From the '30s and '40s to the '90s -- from jazz to country to hip-hop -- there have been plenty of artists who made humor an integral part of their music. That was true of Fats Waller, Cab Calloway, and Louis Armstrong during jazz's pre-bebop era; it is equally true of artists who range from George Clinton and Frank Zappa to the Fat Boys to folk-rock singer Christine Lavin. And much to their credit, all of those artists knew/know how to be funny without becoming novelty acts. The same goes for Bargain Music, whose The Magic Is Over underscores the fact that the Los Angeles trio shouldn't be placed in the novelty category. Their lyrics tend to be humorous and quirky, although not in an over the top way -- they aren't as outright wacky as someone like Adam Brodsky, a seriously talented folk-rock/anti-folk singer from Philadelphia. Nonetheless, The Magic Is Over is good for some laughs, and even without their humorous lyrics, Bargain Music would inspire admiration on a musical level. This 2003 release essentially falls into the alternative rock category, although Bargain Music successfully incorporates everything from reggae to country to heavy metal. Funk-rock is an especially strong inspiration, and many of the people who have influenced them are funk-rock experts -- people who include the Red Hot Chili Peppers, Primus, Living Colour, and Prince. In fact, the album includes a lively cover of Prince's "The Beautiful Ones" (from Purple Rain) as well as a remake of Neil Young's "Music Arcade." This CD isn't perfect; while some of the tracks are excellent, others aren't as memorable. But The Magic Is Over definitely has many more ups than downs, and Bargain Music deserves credit for providing an album that is eclectic and far-reaching without sounding confused or unfocused.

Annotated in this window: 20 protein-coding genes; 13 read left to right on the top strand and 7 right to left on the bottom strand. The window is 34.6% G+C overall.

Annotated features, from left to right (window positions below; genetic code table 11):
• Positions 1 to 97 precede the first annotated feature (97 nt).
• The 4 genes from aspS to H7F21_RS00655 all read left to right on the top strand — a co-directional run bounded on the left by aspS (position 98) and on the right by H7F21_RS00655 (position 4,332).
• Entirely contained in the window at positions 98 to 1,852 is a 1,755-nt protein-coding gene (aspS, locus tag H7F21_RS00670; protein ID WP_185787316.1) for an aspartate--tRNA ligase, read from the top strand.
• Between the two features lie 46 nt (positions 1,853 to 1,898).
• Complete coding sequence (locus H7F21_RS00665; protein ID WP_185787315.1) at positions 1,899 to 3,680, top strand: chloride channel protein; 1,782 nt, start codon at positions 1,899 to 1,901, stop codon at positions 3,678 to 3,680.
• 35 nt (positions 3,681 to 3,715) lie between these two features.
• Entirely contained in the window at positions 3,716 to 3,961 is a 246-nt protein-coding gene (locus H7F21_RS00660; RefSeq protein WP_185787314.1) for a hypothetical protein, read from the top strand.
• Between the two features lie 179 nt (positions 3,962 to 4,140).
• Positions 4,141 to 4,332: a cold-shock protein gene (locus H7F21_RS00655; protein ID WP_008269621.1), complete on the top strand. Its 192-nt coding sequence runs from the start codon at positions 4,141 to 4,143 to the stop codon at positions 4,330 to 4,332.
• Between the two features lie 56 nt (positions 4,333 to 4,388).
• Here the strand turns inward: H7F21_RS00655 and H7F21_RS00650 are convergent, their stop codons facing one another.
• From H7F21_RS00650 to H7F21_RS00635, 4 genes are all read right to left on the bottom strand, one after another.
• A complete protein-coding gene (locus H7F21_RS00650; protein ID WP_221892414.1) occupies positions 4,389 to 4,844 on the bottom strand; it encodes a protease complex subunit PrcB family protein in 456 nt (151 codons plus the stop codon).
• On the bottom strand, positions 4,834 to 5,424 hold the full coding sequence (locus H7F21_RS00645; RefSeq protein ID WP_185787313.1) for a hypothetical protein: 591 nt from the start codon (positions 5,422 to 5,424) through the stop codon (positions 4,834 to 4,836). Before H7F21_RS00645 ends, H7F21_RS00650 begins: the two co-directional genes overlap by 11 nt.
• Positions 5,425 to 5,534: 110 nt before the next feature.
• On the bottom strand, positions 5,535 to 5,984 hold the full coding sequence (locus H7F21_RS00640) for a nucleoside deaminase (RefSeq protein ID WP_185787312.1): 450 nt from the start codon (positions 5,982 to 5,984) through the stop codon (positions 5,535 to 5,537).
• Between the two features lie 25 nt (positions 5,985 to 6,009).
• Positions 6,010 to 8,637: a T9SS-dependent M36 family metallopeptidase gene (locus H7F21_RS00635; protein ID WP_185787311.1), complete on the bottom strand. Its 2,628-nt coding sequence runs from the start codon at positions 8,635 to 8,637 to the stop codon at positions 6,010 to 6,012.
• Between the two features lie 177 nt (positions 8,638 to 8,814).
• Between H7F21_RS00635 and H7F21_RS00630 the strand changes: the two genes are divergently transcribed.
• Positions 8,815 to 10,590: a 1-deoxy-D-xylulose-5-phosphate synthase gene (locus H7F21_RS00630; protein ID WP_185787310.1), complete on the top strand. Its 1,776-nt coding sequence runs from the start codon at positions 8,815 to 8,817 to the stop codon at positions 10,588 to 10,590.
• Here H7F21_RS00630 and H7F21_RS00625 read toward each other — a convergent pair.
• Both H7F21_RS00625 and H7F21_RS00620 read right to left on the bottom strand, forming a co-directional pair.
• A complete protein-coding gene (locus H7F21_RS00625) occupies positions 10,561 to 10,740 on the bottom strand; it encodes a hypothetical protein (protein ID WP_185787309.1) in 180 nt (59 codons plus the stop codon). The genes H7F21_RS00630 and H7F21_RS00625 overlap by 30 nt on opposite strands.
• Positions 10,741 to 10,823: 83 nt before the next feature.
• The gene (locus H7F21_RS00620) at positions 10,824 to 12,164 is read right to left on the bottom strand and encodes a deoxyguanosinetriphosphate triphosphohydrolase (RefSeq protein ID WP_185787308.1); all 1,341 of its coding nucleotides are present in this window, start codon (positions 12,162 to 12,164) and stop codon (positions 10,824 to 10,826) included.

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AllMusic Review by Alex Henderson